There is a painting held at Scone Palace, the ancestral home of the Murray family that shows two beautiful young ladies, Lady Elizabeth Murray and Dido Elizabeth Belle, in the garden of Kenwood House, with the dome of St Paul’s Cathedral just visible in the background. Formerly attributed to the portraitist Johann Zoffany, it picks up many of the tropes of 18th century femininity and social life. It contrasts the peaches and cream complexion of Elizabeth and the opulent detail of her dress, with the simple ‘natural’ dress and exotic headgear of the mulatto Dido who holds the obligatory fruit. But this portrait does not show the grinning servility of little mulatto boys bearing pineapples or the turbanned otherness of male servants who crowd the corners of other portraits of the time. Instead, Dido is assertive and confident, pointing rather ambiguously to her cheek, and Elizabeth’s hand at her waist suggests companionship and affection.
This painting features in the movie Belle, which I saw yesterday in its dying days at the Cinema Nova. I absolutely loved it. The settings and costumes were lush, there was a story line that worked at several levels, and I came out of the theatre saying “What a terrific movie!” instead of feeling underwhelmed, short-changed and wondering if I actually ‘got it’, which is what I often feel these days.
Dido and Elizabeth were the great-nieces of William Murray, better known as the first Lord Mansfield, the Chief Justice of England. Born to different nephews, they were both taken into the home of Lord Mansfield, where they were brought up and educated together. Dido, despite her mulatto heritage and illegitimacy, was treated as Elizabeth’s ‘sister’, in itself a controversial decision on the part of Lord Mansfield and his wife. There were limits, of course: Dido did not eat dinner with the family, and her prospects on the marriage market were much different from those of her cousin.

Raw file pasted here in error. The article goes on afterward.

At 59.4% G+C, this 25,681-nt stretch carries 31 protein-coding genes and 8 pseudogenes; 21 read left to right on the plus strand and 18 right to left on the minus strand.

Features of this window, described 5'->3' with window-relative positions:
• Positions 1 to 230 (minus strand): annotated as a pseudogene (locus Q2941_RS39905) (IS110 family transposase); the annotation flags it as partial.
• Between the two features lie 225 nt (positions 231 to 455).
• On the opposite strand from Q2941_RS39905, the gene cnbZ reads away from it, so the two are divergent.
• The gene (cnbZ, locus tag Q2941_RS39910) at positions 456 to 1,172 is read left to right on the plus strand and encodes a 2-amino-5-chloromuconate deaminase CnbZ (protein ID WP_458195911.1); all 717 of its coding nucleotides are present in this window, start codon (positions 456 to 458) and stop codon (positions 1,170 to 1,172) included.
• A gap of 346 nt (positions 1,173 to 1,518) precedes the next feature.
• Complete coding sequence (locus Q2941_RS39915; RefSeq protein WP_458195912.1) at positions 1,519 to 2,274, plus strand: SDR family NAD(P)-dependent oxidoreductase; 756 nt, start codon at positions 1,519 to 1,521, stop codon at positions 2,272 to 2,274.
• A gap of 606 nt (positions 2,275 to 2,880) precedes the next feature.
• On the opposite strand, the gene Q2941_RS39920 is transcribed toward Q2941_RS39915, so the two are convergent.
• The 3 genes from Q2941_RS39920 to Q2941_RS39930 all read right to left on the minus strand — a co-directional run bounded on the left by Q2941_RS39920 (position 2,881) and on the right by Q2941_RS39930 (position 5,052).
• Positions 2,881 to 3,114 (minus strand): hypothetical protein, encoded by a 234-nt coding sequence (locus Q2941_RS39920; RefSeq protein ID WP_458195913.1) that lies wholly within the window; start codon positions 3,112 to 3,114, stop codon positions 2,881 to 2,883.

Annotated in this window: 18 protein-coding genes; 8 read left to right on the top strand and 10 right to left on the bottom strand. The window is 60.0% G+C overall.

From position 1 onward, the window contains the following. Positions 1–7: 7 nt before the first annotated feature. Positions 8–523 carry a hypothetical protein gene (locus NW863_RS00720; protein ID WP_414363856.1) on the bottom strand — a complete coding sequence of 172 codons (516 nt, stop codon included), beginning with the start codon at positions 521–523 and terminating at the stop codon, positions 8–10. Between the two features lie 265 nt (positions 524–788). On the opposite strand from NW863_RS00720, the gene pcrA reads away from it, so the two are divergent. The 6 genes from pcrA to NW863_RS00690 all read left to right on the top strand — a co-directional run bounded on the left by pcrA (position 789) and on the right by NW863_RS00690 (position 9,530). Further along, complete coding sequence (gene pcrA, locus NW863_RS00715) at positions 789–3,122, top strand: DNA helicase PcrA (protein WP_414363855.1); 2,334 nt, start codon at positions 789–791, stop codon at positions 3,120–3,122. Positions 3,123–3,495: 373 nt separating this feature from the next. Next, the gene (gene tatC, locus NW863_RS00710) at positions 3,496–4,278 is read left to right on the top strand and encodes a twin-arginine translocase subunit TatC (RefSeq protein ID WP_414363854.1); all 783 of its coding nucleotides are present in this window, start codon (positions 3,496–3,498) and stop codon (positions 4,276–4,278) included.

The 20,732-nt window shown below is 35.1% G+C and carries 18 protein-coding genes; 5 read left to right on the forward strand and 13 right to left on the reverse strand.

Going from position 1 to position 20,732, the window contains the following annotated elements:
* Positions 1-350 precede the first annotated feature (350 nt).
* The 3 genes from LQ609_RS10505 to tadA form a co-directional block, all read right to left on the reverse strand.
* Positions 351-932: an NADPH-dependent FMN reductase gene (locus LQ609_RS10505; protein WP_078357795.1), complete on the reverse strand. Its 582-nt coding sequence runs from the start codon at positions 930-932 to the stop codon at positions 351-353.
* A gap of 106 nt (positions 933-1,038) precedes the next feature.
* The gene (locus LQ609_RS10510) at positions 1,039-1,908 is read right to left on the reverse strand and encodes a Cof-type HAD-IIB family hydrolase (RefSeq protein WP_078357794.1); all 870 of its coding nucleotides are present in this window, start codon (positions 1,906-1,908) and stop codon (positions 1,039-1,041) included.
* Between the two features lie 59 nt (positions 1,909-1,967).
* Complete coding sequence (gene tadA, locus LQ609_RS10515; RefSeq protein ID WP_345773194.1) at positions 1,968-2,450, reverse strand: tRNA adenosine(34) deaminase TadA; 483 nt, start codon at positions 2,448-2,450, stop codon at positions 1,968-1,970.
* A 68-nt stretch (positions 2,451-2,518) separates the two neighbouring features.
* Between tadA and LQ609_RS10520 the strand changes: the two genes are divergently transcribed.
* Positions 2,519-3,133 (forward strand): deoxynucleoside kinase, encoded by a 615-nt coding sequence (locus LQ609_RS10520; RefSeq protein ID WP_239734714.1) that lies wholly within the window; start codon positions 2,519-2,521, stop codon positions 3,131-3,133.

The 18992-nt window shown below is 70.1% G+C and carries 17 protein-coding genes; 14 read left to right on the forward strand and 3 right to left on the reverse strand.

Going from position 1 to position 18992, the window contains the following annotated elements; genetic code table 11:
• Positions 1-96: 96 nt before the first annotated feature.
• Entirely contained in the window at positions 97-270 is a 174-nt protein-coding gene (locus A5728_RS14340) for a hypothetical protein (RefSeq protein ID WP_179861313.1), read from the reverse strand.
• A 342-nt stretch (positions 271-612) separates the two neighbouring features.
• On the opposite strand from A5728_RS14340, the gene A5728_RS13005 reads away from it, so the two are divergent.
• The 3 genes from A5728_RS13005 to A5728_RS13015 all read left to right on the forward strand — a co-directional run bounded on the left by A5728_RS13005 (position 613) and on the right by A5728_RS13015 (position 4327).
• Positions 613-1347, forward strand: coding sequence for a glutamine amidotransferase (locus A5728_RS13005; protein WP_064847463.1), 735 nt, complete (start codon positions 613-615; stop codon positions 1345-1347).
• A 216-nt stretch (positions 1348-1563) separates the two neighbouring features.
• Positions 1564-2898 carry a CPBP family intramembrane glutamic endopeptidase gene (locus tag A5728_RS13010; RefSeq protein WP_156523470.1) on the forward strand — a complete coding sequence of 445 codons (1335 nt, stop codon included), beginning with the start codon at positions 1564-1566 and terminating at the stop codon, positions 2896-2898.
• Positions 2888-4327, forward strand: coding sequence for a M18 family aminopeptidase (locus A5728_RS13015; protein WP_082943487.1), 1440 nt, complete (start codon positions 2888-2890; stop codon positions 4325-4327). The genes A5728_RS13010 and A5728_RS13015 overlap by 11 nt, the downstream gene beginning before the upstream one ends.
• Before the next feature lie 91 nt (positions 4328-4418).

As Chief Justice, Lord Mansfield made two landmark decisions which, although narrow in scope and largely leaving the structure of slavery intact, were taken up by later abolitionists and arguably contributed indirectly to the dismantling of slavery in Britain. The first of these was the Somerset case in 1772, where Lord Mansfield ruled that chattel slavery was unsupported by the common law in England and Wales, and that a slave could not be removed from England against his will. The second was the Zong Massacre case in 1783, which was actually an appeal by an insurance company against Mansfield’s earlier ruling over the loss of slave ‘cargo’ when approximately 142 slaves were thrown overboard from the Zong, a slave ship owned by a Liverpool slaving syndicate. The Zong case lies at the heart of this film.
I was particularly attracted to this film because of my own research which involves a judge- a nineteenth century one this time- and my interest in the intersection between a man’s abstract principles of law and his private life and experience. Of course, there are infelicities in this film, all in the cause of a good story: Dido was not in fact left a fortune by her father; her place in the household was more ambiguous than that depicted by the film. But the theme of humans, be they slaves or women, as property that can be traded is well-made, and the film does not disguise the narrowness of Lord Mansfield’s decision in the Zong case. You can read more about Dido and the case here.
And if it’s still on in a theatre near you, go see it!